6. Results

6.1 Measurements of the femurs and pelvis at various ages

  1. Total length of the femur (LF): The left side was significantly longer than the right side at all ages from 4 to 16 weeks of age in both groups (Figure 5A; Figure 6A).
  2. Distance of the lesser trochanter–femoral condyle (LT-FC): The left side was significantly longer than the right side in all epochs in the CA and GA groups (Figure 5B; Figure 6B).
  3. Diameter of the femoral head (DFH): No left/right differences were observed at any age in the two groups (Supplemental Figure 2A; Supplemental Figure 3A).
  4. Anteroposterior diameter of the femoral condyle (APD-FC): No asymmetry differences were observed in the CA group at all ages (Supplemental Figure 2B), but the GA group had a significantly longer left side at 10 and 12 weeks of age (Supplemental Figure 3B).
  5. Length of the pelvis (LP): The CA group showed no left-right differences at all ages (Supplemental Figure 2C); in the GA group, the right side was longer than the left side at 16 weeks of age (Supplemental Figure 3C).
  6. Acetabular diameter (AD): The CA group showed no left/right difference at any age (Supplemental Figure 2D). In the GA group, the left side was longer than the right side at 8 and 16 weeks of age (Supplemental Figure 3D).

6.2 Changes in growth relative to 4 weeks of age

  1. Total length of the femur (LF): A significant difference in the amount of change in asymmetry occurred at 4 and 12 weeks of age in the CA No difference was found in the amount of change in asymmetry in the GA group (Figure 7A).
  2. Distance of the lesser trochanter–femoral condyle (LT-FC): No difference was found in the amount of change in asymmetry in either group (Supplemental Figure 4A).
  3. Diameter of the femoral head (DFH): No discernible difference was noted in the magnitude of asymmetry change between the CA and GA groups (Supplemental Figure 4B).
  4. Anteroposterior diameter of the femoral condyle (APD-FC): Both the CA and GA groups showed a similar degree of change in asymmetry, with no significant difference between them (Supplemental Figure 4C).
  5. Length of the pelvis (LP): In the CA group, the amount of change in asymmetry was significantly different at 4 weeks of age and at 10, 12, and 14 weeks of age. In the GA group, the amount of change in asymmetry was significantly different at 4 weeks of age and at 8, 10, 12, 14, and 16 weeks of age (Figure 7B).
  6. Acetabular diameter (AD): The change in asymmetry was comparable between the CA and GA groups (Supplemental Figure 4D).

Figure 5: Measurement of the left-right length difference in the femur (A) and LT-FC (B) in the CA group at different ages. * P <0.05.


Figure 6: Measurement of the left-right length difference in the femur (A) and LT-FC (B) in the GA group at different ages. * P <0.05.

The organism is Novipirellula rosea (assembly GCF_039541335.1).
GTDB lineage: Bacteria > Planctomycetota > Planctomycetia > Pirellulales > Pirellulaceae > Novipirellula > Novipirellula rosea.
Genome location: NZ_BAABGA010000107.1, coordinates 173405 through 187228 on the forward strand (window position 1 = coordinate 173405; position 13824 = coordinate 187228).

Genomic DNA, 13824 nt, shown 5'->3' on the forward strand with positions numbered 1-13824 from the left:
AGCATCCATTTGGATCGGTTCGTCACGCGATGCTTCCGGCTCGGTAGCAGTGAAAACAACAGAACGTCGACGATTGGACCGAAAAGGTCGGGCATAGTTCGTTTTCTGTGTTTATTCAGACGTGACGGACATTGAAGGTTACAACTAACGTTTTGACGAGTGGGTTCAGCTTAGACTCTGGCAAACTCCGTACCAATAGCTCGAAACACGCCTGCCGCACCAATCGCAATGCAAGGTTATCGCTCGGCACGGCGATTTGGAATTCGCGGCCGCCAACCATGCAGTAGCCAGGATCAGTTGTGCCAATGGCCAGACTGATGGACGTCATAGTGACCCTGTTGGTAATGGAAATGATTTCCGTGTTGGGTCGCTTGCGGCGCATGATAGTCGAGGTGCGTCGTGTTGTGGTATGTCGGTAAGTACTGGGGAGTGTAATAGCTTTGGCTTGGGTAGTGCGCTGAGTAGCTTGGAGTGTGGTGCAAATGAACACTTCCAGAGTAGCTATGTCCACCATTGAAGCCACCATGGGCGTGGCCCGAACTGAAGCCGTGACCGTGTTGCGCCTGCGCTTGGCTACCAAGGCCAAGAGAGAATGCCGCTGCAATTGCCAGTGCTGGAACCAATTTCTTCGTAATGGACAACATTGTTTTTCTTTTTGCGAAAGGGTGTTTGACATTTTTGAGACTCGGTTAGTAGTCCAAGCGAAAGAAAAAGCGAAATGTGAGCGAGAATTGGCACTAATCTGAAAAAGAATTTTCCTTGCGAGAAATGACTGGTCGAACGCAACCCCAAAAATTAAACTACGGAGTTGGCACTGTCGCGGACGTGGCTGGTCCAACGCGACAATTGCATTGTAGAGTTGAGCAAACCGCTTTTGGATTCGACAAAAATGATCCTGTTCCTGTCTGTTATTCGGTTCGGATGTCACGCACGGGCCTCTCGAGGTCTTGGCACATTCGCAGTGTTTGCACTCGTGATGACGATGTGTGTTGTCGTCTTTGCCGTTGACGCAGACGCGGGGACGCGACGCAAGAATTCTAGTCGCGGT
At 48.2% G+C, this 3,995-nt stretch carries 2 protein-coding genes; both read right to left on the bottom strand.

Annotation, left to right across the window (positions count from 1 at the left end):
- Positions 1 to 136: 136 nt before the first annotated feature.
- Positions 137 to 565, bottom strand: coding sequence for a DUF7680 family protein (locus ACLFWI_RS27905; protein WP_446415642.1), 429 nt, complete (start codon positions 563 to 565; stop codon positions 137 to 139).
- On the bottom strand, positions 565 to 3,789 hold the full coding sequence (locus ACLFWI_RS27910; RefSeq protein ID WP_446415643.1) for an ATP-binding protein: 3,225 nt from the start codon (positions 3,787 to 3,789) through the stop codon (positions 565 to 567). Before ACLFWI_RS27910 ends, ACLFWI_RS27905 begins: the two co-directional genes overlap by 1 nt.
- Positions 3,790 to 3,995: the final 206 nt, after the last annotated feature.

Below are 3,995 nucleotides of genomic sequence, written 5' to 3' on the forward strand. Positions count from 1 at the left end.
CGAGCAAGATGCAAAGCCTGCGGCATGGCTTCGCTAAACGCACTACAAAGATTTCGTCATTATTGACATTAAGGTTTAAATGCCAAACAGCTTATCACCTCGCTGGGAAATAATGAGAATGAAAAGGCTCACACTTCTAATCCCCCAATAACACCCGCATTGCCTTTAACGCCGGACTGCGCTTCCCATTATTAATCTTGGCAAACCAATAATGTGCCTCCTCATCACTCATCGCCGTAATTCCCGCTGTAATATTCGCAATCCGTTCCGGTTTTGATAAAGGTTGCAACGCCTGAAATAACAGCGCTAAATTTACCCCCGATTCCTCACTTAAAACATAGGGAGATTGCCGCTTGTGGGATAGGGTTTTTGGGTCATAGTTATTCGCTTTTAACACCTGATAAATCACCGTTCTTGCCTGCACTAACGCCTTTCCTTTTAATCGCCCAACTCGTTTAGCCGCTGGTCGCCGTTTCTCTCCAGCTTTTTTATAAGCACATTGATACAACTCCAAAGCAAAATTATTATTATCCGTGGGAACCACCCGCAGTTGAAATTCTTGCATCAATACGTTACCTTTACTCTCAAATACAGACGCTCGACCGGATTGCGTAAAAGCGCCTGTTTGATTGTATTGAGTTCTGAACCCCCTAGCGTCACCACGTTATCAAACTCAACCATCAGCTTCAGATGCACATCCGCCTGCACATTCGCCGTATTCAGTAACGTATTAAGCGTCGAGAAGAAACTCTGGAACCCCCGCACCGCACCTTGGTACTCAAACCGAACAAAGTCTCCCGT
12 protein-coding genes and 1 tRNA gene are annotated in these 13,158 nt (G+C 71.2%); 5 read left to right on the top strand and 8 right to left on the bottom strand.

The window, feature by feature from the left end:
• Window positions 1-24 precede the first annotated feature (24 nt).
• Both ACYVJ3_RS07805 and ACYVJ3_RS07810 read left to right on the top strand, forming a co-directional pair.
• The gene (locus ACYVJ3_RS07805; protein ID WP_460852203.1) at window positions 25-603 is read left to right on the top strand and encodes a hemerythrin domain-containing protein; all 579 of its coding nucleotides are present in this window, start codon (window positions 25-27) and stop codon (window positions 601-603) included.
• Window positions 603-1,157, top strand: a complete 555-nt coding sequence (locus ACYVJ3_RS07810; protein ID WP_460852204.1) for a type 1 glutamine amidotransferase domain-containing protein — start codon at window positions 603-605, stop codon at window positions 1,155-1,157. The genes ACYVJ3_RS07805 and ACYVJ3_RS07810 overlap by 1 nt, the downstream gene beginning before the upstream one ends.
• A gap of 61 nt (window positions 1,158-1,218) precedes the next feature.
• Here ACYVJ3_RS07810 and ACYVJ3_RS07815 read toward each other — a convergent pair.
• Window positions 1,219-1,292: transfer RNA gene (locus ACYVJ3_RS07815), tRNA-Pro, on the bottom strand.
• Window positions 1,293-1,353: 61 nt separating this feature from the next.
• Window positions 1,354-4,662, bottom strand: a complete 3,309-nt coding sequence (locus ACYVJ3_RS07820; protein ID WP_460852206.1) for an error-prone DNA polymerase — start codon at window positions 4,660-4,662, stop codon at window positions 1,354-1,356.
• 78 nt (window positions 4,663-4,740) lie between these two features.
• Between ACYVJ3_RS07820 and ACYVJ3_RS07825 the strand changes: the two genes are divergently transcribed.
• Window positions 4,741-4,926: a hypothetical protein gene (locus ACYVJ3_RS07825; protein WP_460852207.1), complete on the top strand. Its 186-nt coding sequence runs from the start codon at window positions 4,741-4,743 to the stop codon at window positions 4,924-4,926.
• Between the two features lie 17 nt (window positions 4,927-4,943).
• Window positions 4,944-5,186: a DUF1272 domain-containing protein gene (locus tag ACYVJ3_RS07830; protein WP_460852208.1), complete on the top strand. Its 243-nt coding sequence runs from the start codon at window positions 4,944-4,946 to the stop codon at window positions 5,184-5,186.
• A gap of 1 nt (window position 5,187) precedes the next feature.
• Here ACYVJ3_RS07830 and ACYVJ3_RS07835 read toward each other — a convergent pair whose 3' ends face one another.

Figure 7: Measurement of the left-right difference of the femur (A) and pelvis (B) at each age. CA, complex activity group; GA, general activity group. * P < 0.05.

6.3 Weekly body weight change

The body weight increased from 4 to 16 weeks of age. There was no significant difference in body weight between the CA and GA groups in any of the weeks (Figure 8).


Figure 8: Changes in body weight at different ages. CA, complex activity group; GA, general activity group.

7. Discussion

In this study, we used mammography to examine and measure changes in bone morphology with the growth of femurs and pelvises in SD rats. Regarding the growth of the LF and LT-FC, the results showed that the left side was longer than the right side from 4 to 16 weeks of age in both the CA and GA groups. However, at 4 weeks, the left-right difference did not expand or shrink, and the results showed that the left side was consistently longer than the right side with growth. Regarding LP in both the CA and GA groups, the left-right difference was reversed after 12 weeks of age in the CA group and after 6 weeks of age in the GA group, and there was no significant difference in any of the age groups. However, the right side was still longer than the left side.

Studies in humans have shown variations in left-right differences, but none of the studies measured the left and right femurs of the same individual. The average length of the femur was slightly longer on the right than on the left in 250 femurs from different colleges in South India [9]. The total length of the left femur was longer on the left, but no significant difference was observed between the right and left femurs [10]. On the other hand, Young et al. [11], examined asymmetry, sex, and racial differences in the proximal femurs and found no laterality, sex, or racial differences in the proximal femurs; however, there was a negative correlation between height and asymmetry. In a study examining the asymmetry and the position of bones, such as bone length and width/rotation in children and adults, the femurs of 100 cadavers were dried and measured, and the results showed that left femurs were on average 0.93 cm longer than right femurs [8], which is consistent with our study of quadrupedal gait subjects.